I am still so in love with our new cube mold! For this project, I wanted to create a seasonal feel using non-traditional colors and an unexpected yet comforting scent blend. What a great way to welcome the colder months.
24.5 oz. Coconut Oil
39.2 oz. Olive Oil
24.5 oz. Palm Oil
9.8 oz. Palm Kernel Flakes
14.4 oz. Lye
33 oz. Distilled Water
2.2 oz. Sodium Lactate
4.5 oz. Rise and Shine Fragrance Oil
2.25 oz. Christmas Tree Cybilla Fragrance Oil
1.75 teaspoons diluted Red Velvet LabColor
1.75 teaspoons diluted Green Apple LabColor
1.75 teaspoons diluted Citrus Green LabColor
1.75 teaspoons diluted Blue Mix LabColor
1.75 teaspoons diluted Soft Orange LabColor
If you have never made cold process soap before, I strongly suggest getting a couple of basic recipes under your belt before diving in. Check out Soap Queen TV on Cold Process if you want to get started with cold process. It’s a 4 part series that will take you through the basics (and be sure to watch the episode on Lye Safety). If you’re a book worm, Bramble Berry also has some helpful reading on the cold process technique.
PREP: I mixed Rise and Shine (citrusy, fruity blend) with Christmas Tree Cybilla for a balanced yet unexpected blend, perfect for the transition into Fall! Also, If you have never diluted your Bramble Berry LabColors learn how here.
TIP: Blending basics denote the need for a top (citrus) note, a middle (fruity and/or floral) note, and a base (vanilla, musk) note. For this unique blend, I relied on the balsam (pine) notes of the Christmas Tree to act as the base note and carry the fruity and citrusy notes of the Rise and Shine. Top and middle notes are the first to disappear, thus the need for a 2 to 1 mix of Rise and Shine to Christmas Tree.
ONE: Suit up! Make sure you’re wearing long sleeves and put on your goggles and gloves. Carefully add the lye to the water (never the other way around!) and mix until the water is clear, taking care to not breathe in the fumes. Set aside to cool.
TWO: Melt and mix the Coconut Oil, Palm Oil, Olive Oil, and Palm Kernel Flakes. Add Sodium Lactate to cooled Lye water. Slowly add the lye water to the oils, stick blending for about 15 seconds or until you reach a super light trace. Add the Christmas Tree/Rise and Shine Fragrance Oil blend and stick blend for a few more seconds, taking care to stay within a super light to light trace range.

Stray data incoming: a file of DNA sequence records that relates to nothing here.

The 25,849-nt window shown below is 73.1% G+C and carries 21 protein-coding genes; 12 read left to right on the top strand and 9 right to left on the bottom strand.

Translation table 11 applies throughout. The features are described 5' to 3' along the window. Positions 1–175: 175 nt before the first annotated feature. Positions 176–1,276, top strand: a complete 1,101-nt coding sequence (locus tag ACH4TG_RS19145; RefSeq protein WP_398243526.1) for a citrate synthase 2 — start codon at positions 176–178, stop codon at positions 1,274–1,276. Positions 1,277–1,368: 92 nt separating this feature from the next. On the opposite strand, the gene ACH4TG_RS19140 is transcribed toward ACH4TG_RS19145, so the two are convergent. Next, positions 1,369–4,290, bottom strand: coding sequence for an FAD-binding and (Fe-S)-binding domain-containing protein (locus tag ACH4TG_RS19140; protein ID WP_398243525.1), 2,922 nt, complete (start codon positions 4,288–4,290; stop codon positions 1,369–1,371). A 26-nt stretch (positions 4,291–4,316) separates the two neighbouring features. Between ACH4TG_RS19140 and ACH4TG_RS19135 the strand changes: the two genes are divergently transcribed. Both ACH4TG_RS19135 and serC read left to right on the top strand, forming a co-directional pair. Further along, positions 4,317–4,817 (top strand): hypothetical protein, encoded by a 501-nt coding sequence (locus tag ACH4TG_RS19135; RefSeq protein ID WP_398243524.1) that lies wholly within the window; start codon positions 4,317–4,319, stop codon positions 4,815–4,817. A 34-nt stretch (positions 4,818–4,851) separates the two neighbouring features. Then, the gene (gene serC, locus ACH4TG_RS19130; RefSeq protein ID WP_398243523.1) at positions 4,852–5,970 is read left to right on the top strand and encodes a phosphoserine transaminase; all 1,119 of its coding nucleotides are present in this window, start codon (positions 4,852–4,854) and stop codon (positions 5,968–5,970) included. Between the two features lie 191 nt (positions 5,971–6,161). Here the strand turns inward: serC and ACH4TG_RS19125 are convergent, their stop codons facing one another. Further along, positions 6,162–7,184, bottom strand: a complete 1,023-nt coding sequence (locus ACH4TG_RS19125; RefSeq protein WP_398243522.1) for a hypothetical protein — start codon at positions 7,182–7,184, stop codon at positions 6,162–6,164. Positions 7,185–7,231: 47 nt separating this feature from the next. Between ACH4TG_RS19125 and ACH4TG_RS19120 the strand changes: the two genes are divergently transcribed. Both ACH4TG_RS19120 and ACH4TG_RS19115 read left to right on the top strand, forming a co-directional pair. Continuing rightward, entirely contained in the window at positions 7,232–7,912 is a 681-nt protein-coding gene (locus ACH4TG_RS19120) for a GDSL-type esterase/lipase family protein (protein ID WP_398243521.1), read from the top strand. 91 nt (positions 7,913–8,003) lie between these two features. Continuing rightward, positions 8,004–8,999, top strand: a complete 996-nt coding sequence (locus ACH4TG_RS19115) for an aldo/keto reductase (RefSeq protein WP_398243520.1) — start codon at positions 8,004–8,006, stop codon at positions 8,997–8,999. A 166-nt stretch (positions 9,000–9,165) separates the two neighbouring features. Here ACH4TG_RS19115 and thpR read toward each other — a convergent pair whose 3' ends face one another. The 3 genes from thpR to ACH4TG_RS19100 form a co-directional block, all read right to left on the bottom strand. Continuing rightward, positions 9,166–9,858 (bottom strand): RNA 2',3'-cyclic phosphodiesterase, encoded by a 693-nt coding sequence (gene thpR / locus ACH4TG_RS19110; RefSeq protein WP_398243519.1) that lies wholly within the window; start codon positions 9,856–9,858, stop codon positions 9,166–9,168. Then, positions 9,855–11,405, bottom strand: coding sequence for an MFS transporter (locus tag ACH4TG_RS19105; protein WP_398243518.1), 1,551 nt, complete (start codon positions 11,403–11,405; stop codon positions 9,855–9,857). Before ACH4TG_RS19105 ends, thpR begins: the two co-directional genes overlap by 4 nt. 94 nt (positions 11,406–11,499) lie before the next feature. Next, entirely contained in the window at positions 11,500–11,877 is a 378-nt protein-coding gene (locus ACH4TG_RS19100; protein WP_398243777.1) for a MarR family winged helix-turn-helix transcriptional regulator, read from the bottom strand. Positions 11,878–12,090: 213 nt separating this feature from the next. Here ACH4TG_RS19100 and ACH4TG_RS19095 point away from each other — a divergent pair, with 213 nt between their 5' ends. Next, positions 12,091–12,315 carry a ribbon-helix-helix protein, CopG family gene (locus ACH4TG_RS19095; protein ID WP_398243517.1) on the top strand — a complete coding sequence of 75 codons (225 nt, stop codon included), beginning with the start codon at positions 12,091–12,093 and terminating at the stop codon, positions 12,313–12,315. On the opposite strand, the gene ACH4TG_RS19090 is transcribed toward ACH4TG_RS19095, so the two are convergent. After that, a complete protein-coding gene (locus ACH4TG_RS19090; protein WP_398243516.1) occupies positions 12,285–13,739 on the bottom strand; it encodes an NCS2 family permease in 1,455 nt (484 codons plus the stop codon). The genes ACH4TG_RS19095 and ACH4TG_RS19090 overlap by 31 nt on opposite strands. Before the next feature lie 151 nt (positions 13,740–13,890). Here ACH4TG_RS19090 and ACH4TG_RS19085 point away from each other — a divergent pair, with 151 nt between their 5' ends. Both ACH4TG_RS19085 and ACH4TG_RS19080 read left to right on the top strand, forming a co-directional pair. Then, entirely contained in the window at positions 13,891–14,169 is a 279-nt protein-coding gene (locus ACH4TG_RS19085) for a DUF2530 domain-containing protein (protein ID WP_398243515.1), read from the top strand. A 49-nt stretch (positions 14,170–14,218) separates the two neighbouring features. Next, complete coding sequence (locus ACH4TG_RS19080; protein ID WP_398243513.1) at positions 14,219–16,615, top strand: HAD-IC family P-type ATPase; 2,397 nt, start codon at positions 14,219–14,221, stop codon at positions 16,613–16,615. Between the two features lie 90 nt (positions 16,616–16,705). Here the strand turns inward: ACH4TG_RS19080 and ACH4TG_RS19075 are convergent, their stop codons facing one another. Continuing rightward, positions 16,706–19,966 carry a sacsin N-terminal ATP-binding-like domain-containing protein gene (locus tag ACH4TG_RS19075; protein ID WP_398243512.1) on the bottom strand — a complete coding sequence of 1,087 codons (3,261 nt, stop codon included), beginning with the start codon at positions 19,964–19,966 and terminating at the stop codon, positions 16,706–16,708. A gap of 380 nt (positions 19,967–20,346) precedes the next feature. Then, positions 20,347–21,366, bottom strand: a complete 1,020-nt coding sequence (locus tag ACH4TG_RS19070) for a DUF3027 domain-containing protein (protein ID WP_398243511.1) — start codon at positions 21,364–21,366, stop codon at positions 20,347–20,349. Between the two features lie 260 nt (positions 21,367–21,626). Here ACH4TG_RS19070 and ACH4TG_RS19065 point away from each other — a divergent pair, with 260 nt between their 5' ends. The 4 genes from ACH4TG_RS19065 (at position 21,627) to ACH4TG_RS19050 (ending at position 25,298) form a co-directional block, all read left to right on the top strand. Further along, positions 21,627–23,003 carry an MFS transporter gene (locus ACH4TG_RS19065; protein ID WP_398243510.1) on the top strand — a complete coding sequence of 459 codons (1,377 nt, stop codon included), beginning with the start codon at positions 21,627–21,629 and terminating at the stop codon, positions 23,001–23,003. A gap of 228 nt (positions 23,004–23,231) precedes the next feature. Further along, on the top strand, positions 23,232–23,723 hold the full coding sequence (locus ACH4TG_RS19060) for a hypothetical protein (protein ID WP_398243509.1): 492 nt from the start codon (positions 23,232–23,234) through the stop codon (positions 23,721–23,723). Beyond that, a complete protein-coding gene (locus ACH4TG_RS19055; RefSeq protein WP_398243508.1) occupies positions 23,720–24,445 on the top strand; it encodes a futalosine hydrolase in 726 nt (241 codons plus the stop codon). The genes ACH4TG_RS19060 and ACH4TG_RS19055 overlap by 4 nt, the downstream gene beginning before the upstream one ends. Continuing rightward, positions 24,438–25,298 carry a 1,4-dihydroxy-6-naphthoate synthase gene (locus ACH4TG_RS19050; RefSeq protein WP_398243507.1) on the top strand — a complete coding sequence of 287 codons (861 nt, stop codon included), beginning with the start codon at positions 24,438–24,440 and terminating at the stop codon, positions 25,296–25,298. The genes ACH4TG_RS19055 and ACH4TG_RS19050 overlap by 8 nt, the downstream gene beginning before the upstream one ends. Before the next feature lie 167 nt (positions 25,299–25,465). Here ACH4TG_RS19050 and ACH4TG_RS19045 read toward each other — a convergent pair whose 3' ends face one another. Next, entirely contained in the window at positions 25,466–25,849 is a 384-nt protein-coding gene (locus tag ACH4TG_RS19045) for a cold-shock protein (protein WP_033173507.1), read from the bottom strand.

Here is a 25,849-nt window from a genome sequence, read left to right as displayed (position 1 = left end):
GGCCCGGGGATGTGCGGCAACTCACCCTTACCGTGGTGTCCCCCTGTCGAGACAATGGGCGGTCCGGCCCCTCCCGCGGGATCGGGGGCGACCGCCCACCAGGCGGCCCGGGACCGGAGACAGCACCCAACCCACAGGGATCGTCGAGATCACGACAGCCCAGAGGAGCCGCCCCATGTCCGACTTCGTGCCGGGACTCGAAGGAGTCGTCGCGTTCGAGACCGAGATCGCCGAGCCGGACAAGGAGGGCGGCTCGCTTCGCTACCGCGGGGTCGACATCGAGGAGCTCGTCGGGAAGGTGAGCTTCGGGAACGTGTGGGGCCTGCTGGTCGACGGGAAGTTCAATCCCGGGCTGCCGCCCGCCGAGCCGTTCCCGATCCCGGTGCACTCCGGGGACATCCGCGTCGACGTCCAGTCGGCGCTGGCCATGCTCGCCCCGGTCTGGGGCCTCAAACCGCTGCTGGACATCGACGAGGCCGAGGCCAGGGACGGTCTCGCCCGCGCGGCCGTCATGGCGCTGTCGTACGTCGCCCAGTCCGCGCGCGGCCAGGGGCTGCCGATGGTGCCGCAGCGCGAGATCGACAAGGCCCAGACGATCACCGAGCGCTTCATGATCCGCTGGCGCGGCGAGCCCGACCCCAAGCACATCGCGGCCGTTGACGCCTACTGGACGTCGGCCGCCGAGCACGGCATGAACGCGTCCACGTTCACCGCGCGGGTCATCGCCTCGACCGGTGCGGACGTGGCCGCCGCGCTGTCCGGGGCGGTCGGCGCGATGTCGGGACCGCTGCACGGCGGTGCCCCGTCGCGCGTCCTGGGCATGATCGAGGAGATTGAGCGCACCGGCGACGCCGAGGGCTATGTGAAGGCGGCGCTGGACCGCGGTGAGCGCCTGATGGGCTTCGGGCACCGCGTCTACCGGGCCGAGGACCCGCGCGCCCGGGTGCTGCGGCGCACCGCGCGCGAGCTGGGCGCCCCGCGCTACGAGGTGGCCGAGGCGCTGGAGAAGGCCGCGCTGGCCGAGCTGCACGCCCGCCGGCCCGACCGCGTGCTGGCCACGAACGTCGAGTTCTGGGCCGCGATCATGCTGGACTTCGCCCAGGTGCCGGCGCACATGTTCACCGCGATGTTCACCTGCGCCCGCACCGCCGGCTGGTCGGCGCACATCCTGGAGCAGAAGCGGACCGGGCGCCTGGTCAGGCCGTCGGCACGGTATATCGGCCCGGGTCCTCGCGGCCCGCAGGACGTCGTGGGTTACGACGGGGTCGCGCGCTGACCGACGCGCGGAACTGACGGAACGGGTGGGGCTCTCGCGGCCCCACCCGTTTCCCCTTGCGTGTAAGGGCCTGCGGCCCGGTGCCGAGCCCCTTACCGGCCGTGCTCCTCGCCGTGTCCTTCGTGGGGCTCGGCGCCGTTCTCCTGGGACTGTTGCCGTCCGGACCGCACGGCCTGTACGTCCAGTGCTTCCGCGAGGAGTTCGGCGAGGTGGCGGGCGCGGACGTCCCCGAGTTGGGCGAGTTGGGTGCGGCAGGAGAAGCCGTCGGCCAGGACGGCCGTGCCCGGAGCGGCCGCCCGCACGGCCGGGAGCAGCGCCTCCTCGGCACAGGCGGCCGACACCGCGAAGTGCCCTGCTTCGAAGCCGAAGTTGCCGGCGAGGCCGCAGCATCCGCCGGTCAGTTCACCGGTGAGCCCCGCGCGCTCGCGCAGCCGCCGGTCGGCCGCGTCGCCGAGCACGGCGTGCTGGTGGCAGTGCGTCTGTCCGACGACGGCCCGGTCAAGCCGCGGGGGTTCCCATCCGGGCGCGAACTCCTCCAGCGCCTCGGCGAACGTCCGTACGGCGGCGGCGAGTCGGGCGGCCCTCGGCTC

THREE: Divide your batch into 5 equal parts. I measured each part out at 3.5 cups (about 28.5 ounces by weight) each.
TIP: For the next step, I switched to a whisk. I wanted the soap to stay at a light trace for as long as possible so that I had plenty of pouring time. Make sure that you keep your eye on all five batches; give each batch a little bit of love with the whisk from time to time.
FOUR: Color your batches. LabColors work on a WYSIWYG basis (What You See Is What You Get), so start off with the amounts above but feel free to add more colorant as you see fit. Keep in mind, though, that if your soap goes through gel phase the colors will brighten quite a bit! If you’ve never worked with LabColors before, check out the post we did here. As you color each batch, mind the others to make sure they don’t lose trace and mix a bit just to be sure.
FIVE: Pour each colored batch into your mold. Each part should fill about 5 cavities, but as you are pouring make sure to leave about ¼ of an inch of space at the top to ease in the unmolding process. I poured in columns so the outcome was a rainbow effect in the mold!
SIX: Leave the soap in the mold for at least 7 days. Yes, 7 days! We found that because of the self-insulating tendencies of the mold, the soap just isn’t ready to come out until it’s been sitting for a full 7 days.
SEVEN: Unmold the soap by pulling the mold gently away from the sides of the soap, and gently push out (the soap that wasn’t exposed to air will still be soft and prone to denting) and allow to cure for 4-6 weeks.